Thursday, June 9, 2011
If one person in a relationship believes the couple is married and the other says they're not, what does the law say?
A Maplewood woman divorcing her husband of 18 years argued she should be treated as a spouse because she had a "good-faith belief" that they were legally married.
Initially wed in the Hmong tradition, Su Xiong and Choa Yang Xiong described themselves as husband and wife, obtained a marriage license and filed taxes and bought houses and insurance together as a married couple.
They did not, however, get a marriage certificate. The husband, Su Xiong, argued in court that this meant they were not legally married.
But the state Court of Appeals agreed with a Ramsey County district judge this week that the woman was a "putative spouse" under Minnesota law, with all the benefits that implies.
"It's very sordid, kind of a horrible situation," said Jon Geffen, attorney for the wife, Choa Xiong.
"She stayed home and raised seven kids; he built a business," Geffen said. "She'd have no claim to any of the property and business that accumulated in those years, which are substantial."
Choa Xiong's divorce filing of December 2008 says the couple owned and sold many homes over the years. They owned Century Auto Repair and Body Shop until they sold it in 2007 for $660,000. They also owned several international businesses, including a financial institution and a supermarket in Thailand, three houses, 11 lots for fruit and tree businesses and a pig farm.
Choa Xiong, now 39, came to the United States from a refugee camp in Laos when she was about 16, according to the appeals court decision. She spoke no English. When she graduated from high school four years later, she could read only basic words in English.
Su Xiong, on the other hand, was eight years older and had some college education. He was also more experienced in American life.
Because of those factors, and their culture, Geffen said, "he was the one in charge."
The couple was married in a Hmong ceremony two weeks after they met. When Choa Xiong turned 18, the two families decided they should get a "marriage license."
"The leader of the Xiong clan testified (at trial) that he advised clan members that if they get a marriage license, they are legally married in Minnesota," the court opinion said.
But Choa Xiong testified that in the Hmong language, they do not distinguish between "license" and "certificate" and that her brother said she needed a "marriage paper."
When they filled out the paperwork for the marriage license from Ramsey County, she recalled, a clerk "told them to raise their right hands and sign something."
"Afterwards, Xiong told (her) that they 'were officially married...and that was the end of it.' "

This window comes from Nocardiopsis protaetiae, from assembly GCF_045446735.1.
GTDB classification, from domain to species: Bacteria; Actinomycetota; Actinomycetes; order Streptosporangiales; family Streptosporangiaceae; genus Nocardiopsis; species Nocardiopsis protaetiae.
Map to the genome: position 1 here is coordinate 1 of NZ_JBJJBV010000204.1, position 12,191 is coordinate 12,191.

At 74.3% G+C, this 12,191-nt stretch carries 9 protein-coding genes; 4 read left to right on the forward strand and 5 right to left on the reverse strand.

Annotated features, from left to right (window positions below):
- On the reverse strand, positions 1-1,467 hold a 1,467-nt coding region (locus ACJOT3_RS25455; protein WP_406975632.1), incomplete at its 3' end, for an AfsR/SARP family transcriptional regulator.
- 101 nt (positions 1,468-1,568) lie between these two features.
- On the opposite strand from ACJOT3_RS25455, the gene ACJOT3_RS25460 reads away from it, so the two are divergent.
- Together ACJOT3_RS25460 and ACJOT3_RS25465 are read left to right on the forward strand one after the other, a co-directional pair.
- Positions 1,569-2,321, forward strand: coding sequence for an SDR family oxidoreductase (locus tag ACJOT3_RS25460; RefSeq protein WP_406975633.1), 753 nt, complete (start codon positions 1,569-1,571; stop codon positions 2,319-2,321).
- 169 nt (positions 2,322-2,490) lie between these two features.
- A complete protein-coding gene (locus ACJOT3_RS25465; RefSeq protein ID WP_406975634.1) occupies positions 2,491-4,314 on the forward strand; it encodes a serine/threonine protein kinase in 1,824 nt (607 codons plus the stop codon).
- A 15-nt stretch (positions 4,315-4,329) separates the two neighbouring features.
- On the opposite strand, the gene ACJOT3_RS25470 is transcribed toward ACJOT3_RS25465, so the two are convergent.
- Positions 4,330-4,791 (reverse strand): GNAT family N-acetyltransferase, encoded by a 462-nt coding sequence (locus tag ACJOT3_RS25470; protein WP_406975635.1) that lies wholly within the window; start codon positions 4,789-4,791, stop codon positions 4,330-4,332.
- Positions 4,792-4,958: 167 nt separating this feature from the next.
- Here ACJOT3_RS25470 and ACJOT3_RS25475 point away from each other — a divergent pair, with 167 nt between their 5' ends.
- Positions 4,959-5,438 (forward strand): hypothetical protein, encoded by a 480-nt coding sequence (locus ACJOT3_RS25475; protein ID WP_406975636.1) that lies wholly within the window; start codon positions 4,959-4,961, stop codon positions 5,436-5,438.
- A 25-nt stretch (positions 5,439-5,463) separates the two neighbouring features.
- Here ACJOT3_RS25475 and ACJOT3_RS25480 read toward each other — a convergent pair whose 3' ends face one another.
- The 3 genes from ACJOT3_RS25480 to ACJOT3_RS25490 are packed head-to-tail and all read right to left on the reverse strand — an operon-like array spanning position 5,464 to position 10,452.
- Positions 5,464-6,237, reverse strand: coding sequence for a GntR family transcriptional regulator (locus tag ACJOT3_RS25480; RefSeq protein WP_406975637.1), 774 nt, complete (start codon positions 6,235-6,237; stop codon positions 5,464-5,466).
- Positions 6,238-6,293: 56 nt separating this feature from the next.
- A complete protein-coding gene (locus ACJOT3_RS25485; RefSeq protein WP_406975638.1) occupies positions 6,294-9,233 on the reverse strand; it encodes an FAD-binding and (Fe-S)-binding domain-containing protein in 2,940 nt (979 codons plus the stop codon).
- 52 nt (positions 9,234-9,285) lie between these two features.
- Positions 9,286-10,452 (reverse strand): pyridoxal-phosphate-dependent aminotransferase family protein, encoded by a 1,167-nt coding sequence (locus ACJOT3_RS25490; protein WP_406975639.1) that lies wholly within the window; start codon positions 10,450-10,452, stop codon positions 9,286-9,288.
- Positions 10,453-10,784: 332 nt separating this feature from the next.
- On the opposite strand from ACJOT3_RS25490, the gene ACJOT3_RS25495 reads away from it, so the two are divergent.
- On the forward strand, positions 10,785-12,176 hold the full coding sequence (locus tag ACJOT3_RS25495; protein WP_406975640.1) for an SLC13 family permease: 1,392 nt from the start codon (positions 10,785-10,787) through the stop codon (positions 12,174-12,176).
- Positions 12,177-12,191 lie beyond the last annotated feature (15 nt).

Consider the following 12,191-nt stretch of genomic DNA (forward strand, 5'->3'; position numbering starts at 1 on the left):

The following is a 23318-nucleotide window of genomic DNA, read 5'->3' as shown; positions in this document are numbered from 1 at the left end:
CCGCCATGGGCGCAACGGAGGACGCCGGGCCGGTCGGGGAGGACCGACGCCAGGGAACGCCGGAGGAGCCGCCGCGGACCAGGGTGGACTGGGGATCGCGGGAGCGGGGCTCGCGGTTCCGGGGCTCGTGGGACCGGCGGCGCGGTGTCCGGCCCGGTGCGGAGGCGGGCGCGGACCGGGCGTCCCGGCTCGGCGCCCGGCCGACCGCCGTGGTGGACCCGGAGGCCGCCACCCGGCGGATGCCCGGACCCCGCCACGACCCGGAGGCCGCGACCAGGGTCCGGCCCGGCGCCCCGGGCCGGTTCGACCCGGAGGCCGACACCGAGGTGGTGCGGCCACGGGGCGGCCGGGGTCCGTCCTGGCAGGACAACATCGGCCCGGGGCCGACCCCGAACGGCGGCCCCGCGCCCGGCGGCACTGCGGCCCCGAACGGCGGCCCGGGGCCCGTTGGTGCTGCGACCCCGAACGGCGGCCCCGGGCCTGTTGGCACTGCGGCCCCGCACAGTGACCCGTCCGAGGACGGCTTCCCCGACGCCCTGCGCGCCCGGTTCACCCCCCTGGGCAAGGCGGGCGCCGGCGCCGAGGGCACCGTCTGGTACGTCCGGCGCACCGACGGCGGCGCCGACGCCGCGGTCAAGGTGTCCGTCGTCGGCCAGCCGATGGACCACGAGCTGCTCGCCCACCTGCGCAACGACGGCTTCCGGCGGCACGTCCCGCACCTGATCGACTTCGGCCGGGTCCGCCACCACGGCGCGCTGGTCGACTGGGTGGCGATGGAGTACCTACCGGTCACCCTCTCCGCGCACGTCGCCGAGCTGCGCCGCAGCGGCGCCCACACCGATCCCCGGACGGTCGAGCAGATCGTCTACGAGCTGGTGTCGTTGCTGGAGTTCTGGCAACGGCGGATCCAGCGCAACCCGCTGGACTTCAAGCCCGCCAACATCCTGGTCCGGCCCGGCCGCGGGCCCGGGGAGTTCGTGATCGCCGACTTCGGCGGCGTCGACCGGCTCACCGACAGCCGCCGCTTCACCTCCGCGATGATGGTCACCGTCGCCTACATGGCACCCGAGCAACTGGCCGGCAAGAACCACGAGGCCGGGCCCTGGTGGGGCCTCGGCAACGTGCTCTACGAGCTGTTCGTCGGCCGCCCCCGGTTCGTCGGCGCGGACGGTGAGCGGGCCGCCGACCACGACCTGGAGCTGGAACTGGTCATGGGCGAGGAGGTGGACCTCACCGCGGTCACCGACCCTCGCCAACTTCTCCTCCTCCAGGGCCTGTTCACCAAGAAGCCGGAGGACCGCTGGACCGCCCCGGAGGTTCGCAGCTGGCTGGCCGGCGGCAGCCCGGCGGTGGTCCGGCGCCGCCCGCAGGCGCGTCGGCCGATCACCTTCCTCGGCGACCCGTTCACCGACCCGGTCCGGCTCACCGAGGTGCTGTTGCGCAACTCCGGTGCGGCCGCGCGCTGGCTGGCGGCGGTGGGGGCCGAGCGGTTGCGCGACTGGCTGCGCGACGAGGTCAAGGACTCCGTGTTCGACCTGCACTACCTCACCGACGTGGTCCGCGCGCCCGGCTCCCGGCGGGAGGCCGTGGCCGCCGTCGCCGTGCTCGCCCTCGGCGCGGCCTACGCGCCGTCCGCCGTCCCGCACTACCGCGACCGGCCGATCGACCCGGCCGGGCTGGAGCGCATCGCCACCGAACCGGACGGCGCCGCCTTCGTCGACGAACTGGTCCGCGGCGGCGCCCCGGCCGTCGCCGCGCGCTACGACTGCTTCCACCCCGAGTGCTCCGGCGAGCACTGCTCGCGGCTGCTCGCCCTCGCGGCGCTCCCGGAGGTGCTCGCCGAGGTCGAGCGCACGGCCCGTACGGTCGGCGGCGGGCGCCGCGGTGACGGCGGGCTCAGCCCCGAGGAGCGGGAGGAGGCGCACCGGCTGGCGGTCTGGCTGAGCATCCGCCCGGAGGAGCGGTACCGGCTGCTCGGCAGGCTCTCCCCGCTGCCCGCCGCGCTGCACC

Ramsey County District Court referee Ann Leppanen recommended on April 15, 2010, that the couple be considered married and hence were now divorced.
She said Su Xiong's testimony was "conflicting and self-serving...and should not be given weight."
She noted Su Xiong was a professional tax preparer, and yet he admitted to filing taxes for himself and Choa Xiong as "married" because it saved them money.
"Of course, the foundation of this statement is clear: (Su Xiong) is willing to lie, even to the federal government, if it is in his best financial interest."
Su Xiong's attorney said this week that the Court of Appeals' ruling was flawed.
The putative spouse law is intended to correct errors, such as when a couple is married by a clergyperson who they later find wasn't licensed, Lawrence Crosby said.
"Because otherwise, everybody's going to be in court all the time. Because anyone can say, I thought I was married."
Those who go through the required steps have the right to consider themselves married, Crosby said. "And if you don't go through the required steps, you have no such right at all."
Geffen said the courts see few putative spouse cases in Minnesota.
"We didn't really have a blueprint, because it hadn't really been litigated," he said.
Though the Xiongs' divorce was finalized last year, issues of child custody, parenting time and division of property were put off pending the appellate court ruling.
Emily Gurnon can be reached at 651-228-5522.
Minnesota law says "(a)ny person who has cohabited with another to whom the person is not legally married in the good-faith belief that the person was married to the other is a putative spouse until knowledge of the fact that the person is not legally married terminates the status and prevents acquisition of further rights."
In its decision issued Monday, the state Court of Appeals ruled that whether a person had a good-faith belief that he or she was legally married "is measured subjectively."